Or are they? If, say, the human judge in a Turing test can distinguish the smartest machines from humans with 60% accuracy, how well could a machine do at judging them? I call this the Turing Judge Test, a corollary to Turing’s Test that marks a subsequent milestone in the development of AI. If a machine conversing with other parties can outperform the human judges in identifying the machines, that right there’s some mighty good thinking.
With the benefits of shared learning and infinite storage, machines only get smarter over time, and so it seems inevitable that they will eventually pass the Turing Judge Test. On the other hand, as artificial judges get smarter, so do the artificial contestants. Even when machines do pass Turing tests with flying colors, how can they ever out-think other best-in-class machines? Or is there a way of distilling human intelligence into a single line of questioning that distinguishes silicon from gray matter?
Such a distillation would have more than theoretical value – indeed, it’s arguably critical for the safety of any information society. This is not just a theory – machines are already smart enough that they account for most web traffic, successfully posing as human visitors to perpetuate fraud on the government and business web servers they talk to. That’s why many sites use Completely Automated Public Turing tests to tell Computers and Humans Apart (CAPTCHAs).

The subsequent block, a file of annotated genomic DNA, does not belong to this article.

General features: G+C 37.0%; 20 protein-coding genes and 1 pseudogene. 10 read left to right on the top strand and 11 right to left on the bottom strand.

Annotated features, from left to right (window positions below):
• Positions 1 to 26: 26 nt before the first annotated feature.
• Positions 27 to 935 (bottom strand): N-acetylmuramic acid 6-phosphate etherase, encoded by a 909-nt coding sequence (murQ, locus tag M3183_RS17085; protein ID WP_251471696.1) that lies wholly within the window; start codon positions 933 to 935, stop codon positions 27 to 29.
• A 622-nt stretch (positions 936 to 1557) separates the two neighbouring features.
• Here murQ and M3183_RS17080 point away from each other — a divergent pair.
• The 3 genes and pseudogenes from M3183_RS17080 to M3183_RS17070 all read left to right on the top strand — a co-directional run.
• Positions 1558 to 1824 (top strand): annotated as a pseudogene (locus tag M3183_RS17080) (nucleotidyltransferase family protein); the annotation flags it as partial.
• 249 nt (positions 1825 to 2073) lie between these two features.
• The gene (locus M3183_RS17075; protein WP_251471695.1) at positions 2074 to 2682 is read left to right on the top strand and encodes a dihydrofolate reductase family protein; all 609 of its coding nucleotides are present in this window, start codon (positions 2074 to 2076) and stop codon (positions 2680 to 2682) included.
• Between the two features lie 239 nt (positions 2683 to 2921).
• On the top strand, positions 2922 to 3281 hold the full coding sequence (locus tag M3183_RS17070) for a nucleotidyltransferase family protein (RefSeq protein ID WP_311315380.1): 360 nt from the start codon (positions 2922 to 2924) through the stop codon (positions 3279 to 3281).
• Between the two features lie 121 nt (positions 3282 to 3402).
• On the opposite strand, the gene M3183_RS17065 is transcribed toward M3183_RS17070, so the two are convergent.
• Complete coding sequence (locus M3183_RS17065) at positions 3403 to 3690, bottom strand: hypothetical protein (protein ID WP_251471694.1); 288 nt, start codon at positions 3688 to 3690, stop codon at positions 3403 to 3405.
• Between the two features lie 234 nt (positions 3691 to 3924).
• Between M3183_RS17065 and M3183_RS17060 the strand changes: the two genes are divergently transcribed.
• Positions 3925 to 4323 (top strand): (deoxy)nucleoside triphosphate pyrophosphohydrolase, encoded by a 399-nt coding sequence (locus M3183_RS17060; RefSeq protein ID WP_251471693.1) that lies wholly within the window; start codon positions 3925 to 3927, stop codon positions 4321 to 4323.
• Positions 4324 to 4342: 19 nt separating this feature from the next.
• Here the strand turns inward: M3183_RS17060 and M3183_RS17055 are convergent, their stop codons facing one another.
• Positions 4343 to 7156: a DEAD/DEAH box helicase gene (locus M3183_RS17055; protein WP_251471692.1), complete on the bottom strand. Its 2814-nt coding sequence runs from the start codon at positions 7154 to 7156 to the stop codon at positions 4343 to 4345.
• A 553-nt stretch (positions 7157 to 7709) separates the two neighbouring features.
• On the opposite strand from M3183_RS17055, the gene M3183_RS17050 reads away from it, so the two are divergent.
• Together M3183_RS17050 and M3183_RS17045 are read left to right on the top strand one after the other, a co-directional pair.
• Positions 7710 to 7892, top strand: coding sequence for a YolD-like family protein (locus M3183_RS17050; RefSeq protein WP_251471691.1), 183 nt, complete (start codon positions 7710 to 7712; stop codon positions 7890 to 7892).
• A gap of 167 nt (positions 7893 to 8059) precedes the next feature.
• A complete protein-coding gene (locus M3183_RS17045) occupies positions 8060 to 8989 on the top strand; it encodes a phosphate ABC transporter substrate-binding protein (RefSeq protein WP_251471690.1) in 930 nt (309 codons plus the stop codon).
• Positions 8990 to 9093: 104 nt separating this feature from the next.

xkcd
But CAPTCHAs create a nuisance for users and an outright obstacle for some disabled users; even worse, they can now be defeated in various ways – in other words CAPTCHA servers are machines who once passed the Turing Judge Test, but only until the machines they judge got smarter!
As a result, malicious bots wreak havoc on the web, perpetuating data theft, account hijacking, application DDoS attacks, form spam, click fraud, and any other naughty action they can scale up through tireless automation.

And that’s why I just invested in, and joined the board of, Distil Networks. Distil is run by a world class team of machine learning experts whose thinking machines can now distinguish other machines from people with over 99% accuracy. Staples, AOL, Dow Jones, StubHub and many others depend upon Distil’s cloud-based service to immediately eliminate entire classes of attack (and free up all the infrastructure they ran to serve the whims of robotic imposters). The Turing Judge Test has a winner!